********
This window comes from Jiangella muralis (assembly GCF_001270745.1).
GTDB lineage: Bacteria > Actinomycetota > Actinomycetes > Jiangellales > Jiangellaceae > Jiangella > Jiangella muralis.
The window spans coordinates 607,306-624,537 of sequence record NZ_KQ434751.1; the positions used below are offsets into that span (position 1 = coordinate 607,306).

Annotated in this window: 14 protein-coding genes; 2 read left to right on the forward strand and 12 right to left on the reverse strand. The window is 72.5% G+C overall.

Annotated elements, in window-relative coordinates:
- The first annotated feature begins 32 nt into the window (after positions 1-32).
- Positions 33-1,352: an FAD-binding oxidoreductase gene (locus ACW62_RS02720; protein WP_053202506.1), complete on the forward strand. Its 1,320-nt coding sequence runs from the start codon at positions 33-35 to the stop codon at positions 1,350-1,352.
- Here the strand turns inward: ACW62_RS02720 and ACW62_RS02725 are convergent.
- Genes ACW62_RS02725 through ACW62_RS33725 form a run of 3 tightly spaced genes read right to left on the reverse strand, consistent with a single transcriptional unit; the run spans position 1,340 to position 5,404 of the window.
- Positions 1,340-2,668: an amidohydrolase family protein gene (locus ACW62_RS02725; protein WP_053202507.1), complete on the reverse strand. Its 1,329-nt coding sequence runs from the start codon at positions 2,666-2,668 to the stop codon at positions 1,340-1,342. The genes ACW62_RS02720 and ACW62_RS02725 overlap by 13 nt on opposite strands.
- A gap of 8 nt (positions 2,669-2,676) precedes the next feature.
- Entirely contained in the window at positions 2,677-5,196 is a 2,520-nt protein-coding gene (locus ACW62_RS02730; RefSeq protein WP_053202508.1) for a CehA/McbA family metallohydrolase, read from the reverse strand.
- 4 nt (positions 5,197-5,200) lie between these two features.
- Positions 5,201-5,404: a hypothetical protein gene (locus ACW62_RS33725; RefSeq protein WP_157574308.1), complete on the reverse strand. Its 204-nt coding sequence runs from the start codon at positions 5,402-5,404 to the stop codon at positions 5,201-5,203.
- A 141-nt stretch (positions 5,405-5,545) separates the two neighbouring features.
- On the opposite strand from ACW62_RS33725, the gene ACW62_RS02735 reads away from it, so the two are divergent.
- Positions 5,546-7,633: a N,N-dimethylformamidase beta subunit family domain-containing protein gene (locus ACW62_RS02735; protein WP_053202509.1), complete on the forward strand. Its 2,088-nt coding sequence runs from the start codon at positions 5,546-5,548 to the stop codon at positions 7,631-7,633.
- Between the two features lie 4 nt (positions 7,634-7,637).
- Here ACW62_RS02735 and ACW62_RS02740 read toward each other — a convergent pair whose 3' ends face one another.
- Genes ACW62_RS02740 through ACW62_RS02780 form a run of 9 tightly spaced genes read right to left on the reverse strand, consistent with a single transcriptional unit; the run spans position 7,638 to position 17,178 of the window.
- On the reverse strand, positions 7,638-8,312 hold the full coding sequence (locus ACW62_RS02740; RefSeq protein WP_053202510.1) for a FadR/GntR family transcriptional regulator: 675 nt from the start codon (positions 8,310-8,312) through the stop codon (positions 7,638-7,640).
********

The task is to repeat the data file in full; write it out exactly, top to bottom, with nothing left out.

This window comes from Jiangella muralis (assembly GCF_001270745.1).
GTDB lineage: Bacteria > Actinomycetota > Actinomycetes > Jiangellales > Jiangellaceae > Jiangella > Jiangella muralis.
The window spans coordinates 607,306-624,537 of sequence record NZ_KQ434751.1; the positions used below are offsets into that span (position 1 = coordinate 607,306).

Annotated in this window: 14 protein-coding genes; 2 read left to right on the forward strand and 12 right to left on the reverse strand. The window is 72.5% G+C overall.

Annotated elements, in window-relative coordinates:
- The first annotated feature begins 32 nt into the window (after positions 1-32).
- Positions 33-1,352: an FAD-binding oxidoreductase gene (locus ACW62_RS02720; protein WP_053202506.1), complete on the forward strand. Its 1,320-nt coding sequence runs from the start codon at positions 33-35 to the stop codon at positions 1,350-1,352.
- Here the strand turns inward: ACW62_RS02720 and ACW62_RS02725 are convergent.
- Genes ACW62_RS02725 through ACW62_RS33725 form a run of 3 tightly spaced genes read right to left on the reverse strand, consistent with a single transcriptional unit; the run spans position 1,340 to position 5,404 of the window.
- Positions 1,340-2,668: an amidohydrolase family protein gene (locus ACW62_RS02725; protein WP_053202507.1), complete on the reverse strand. Its 1,329-nt coding sequence runs from the start codon at positions 2,666-2,668 to the stop codon at positions 1,340-1,342. The genes ACW62_RS02720 and ACW62_RS02725 overlap by 13 nt on opposite strands.
- A gap of 8 nt (positions 2,669-2,676) precedes the next feature.
- Entirely contained in the window at positions 2,677-5,196 is a 2,520-nt protein-coding gene (locus ACW62_RS02730; RefSeq protein WP_053202508.1) for a CehA/McbA family metallohydrolase, read from the reverse strand.
- 4 nt (positions 5,197-5,200) lie between these two features.
- Positions 5,201-5,404: a hypothetical protein gene (locus ACW62_RS33725; RefSeq protein WP_157574308.1), complete on the reverse strand. Its 204-nt coding sequence runs from the start codon at positions 5,402-5,404 to the stop codon at positions 5,201-5,203.
- A 141-nt stretch (positions 5,405-5,545) separates the two neighbouring features.
- On the opposite strand from ACW62_RS33725, the gene ACW62_RS02735 reads away from it, so the two are divergent.
- Positions 5,546-7,633: a N,N-dimethylformamidase beta subunit family domain-containing protein gene (locus ACW62_RS02735; protein WP_053202509.1), complete on the forward strand. Its 2,088-nt coding sequence runs from the start codon at positions 5,546-5,548 to the stop codon at positions 7,631-7,633.
- Between the two features lie 4 nt (positions 7,634-7,637).
- Here ACW62_RS02735 and ACW62_RS02740 read toward each other — a convergent pair whose 3' ends face one another.
- Genes ACW62_RS02740 through ACW62_RS02780 form a run of 9 tightly spaced genes read right to left on the reverse strand, consistent with a single transcriptional unit; the run spans position 7,638 to position 17,178 of the window.
- On the reverse strand, positions 7,638-8,312 hold the full coding sequence (locus ACW62_RS02740; RefSeq protein WP_053202510.1) for a FadR/GntR family transcriptional regulator: 675 nt from the start codon (positions 8,310-8,312) through the stop codon (positions 7,638-7,640).